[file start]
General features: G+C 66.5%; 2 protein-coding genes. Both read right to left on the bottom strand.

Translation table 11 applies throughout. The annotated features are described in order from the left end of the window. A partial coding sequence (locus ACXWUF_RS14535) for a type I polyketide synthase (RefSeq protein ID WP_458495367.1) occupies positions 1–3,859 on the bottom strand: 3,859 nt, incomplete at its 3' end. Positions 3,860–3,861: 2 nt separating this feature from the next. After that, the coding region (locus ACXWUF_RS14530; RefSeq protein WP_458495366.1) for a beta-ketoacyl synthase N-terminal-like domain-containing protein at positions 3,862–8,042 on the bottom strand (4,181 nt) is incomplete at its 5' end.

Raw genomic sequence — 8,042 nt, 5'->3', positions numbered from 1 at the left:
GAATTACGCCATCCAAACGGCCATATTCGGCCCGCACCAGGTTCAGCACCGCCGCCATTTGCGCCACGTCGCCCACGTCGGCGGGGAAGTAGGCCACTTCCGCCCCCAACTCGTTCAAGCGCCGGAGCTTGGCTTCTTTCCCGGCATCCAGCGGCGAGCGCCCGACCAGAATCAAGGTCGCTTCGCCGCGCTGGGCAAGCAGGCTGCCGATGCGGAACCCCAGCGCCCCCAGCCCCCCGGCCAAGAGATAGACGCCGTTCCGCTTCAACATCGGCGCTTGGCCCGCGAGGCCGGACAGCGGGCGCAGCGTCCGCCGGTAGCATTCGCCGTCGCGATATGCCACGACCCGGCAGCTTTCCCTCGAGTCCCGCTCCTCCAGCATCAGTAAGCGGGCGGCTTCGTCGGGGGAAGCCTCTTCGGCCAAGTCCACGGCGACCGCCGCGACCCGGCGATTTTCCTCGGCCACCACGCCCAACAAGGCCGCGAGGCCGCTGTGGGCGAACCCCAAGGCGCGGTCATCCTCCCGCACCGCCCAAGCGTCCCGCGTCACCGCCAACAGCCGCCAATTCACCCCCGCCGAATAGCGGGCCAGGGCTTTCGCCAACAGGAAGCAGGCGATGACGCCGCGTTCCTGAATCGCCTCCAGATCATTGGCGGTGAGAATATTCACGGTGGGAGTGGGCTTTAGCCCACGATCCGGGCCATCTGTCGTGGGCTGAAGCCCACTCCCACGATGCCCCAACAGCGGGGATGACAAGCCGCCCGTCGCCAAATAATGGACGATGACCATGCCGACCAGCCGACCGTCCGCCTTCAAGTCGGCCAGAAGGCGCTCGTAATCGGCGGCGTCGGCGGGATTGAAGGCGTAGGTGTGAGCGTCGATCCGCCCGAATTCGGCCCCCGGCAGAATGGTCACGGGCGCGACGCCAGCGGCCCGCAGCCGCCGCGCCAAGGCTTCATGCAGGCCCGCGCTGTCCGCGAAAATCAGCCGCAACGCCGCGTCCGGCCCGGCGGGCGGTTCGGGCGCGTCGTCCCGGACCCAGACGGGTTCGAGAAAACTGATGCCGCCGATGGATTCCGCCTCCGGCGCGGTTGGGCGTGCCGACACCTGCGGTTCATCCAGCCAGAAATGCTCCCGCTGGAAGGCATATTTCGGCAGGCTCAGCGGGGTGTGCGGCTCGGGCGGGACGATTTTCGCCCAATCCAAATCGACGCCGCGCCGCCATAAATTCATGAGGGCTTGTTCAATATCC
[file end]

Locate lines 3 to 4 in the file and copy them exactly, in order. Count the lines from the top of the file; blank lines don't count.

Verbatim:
Raw genomic sequence — 8,042 nt, 5'->3', positions numbered from 1 at the left:
GAATTACGCCATCCAAACGGCCATATTCGGCCCGCACCAGGTTCAGCACCGCCGCCATTTGCGCCACGTCGCCCACGTCGGCGGGGAAGTAGGCCACTTCCGCCCCCAACTCGTTCAAGCGCCGGAGCTTGGCTTCTTTCCCGGCATCCAGCGGCGAGCGCCCGACCAGAATCAAGGTCGCTTCGCCGCGCTGGGCAAGCAGGCTGCCGATGCGGAACCCCAGCGCCCCCAGCCCCCCGGCCAAGAGATAGACGCCGTTCCGCTTCAACATCGGCGCTTGGCCCGCGAGGCCGGACAGCGGGCGCAGCGTCCGCCGGTAGCATTCGCCGTCGCGATATGCCACGACCCGGCAGCTTTCCCTCGAGTCCCGCTCCTCCAGCATCAGTAAGCGGGCGGCTTCGTCGGGGGAAGCCTCTTCGGCCAAGTCCACGGCGACCGCCGCGACCCGGCGATTTTCCTCGGCCACCACGCCCAACAAGGCCGCGAGGCCGCTGTGGGCGAACCCCAAGGCGCGGTCATCCTCCCGCACCGCCCAAGCGTCCCGCGTCACCGCCAACAGCCGCCAATTCACCCCCGCCGAATAGCGGGCCAGGGCTTTCGCCAACAGGAAGCAGGCGATGACGCCGCGTTCCTGAATCGCCTCCAGATCATTGGCGGTGAGAATATTCACGGTGGGAGTGGGCTTTAGCCCACGATCCGGGCCATCTGTCGTGGGCTGAAGCCCACTCCCACGATGCCCCAACAGCGGGGATGACAAGCCGCCCGTCGCCAAATAATGGACGATGACCATGCCGACCAGCCGACCGTCCGCCTTCAAGTCGGCCAGAAGGCGCTCGTAATCGGCGGCGTCGGCGGGATTGAAGGCGTAGGTGTGAGCGTCGATCCGCCCGAATTCGGCCCCCGGCAGAATGGTCACGGGCGCGACGCCAGCGGCCCGCAGCCGCCGCGCCAAGGCTTCATGCAGGCCCGCGCTGTCCGCGAAAATCAGCCGCAACGCCGCGTCCGGCCCGGCGGGCGGTTCGGGCGCGTCGTCCCGGACCCAGACGGGTTCGAGAAAACTGATGCCGCCGATGGATTCCGCCTCCGGCGCGGTTGGGCGTGCCGACACCTGCGGTTCATCCAGCCAGAAATGCTCCCGCTGGAAGGCATATTTCGGCAGGCTCAGCGGGGTGTGCGGCTCGGGCGGGACGATTTTCGCCCAATCCAAATCGACGCCGCGCCGCCATAAATTCATGAGGGCTTGTTCAATATCC